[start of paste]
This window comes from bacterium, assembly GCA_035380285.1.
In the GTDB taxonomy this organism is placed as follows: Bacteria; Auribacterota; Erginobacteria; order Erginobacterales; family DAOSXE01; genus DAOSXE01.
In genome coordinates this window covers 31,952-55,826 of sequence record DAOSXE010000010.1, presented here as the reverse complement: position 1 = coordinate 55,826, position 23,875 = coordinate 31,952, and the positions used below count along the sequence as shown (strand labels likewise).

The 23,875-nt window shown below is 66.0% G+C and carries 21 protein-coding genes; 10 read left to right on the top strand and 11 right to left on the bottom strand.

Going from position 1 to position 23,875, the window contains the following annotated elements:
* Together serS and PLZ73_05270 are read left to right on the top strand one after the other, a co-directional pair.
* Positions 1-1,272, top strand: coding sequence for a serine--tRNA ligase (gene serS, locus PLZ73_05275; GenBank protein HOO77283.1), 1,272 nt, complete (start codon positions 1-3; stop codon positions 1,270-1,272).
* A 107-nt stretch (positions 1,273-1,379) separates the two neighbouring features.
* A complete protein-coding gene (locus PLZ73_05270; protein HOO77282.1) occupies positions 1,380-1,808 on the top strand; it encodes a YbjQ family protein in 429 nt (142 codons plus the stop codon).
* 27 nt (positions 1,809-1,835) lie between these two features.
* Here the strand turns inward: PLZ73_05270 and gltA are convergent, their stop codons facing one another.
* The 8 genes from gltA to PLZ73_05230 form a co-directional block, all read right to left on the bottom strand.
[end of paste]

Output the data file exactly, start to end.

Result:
This window comes from bacterium, assembly GCA_035380285.1.
In the GTDB taxonomy this organism is placed as follows: Bacteria; Auribacterota; Erginobacteria; order Erginobacterales; family DAOSXE01; genus DAOSXE01.
In genome coordinates this window covers 31,952-55,826 of sequence record DAOSXE010000010.1, presented here as the reverse complement: position 1 = coordinate 55,826, position 23,875 = coordinate 31,952, and the positions used below count along the sequence as shown (strand labels likewise).

The 23,875-nt window shown below is 66.0% G+C and carries 21 protein-coding genes; 10 read left to right on the top strand and 11 right to left on the bottom strand.

Going from position 1 to position 23,875, the window contains the following annotated elements:
* Together serS and PLZ73_05270 are read left to right on the top strand one after the other, a co-directional pair.
* Positions 1-1,272, top strand: coding sequence for a serine--tRNA ligase (gene serS, locus PLZ73_05275; GenBank protein HOO77283.1), 1,272 nt, complete (start codon positions 1-3; stop codon positions 1,270-1,272).
* A 107-nt stretch (positions 1,273-1,379) separates the two neighbouring features.
* A complete protein-coding gene (locus PLZ73_05270; protein HOO77282.1) occupies positions 1,380-1,808 on the top strand; it encodes a YbjQ family protein in 429 nt (142 codons plus the stop codon).
* 27 nt (positions 1,809-1,835) lie between these two features.
* Here the strand turns inward: PLZ73_05270 and gltA are convergent, their stop codons facing one another.
* The 8 genes from gltA to PLZ73_05230 form a co-directional block, all read right to left on the bottom strand.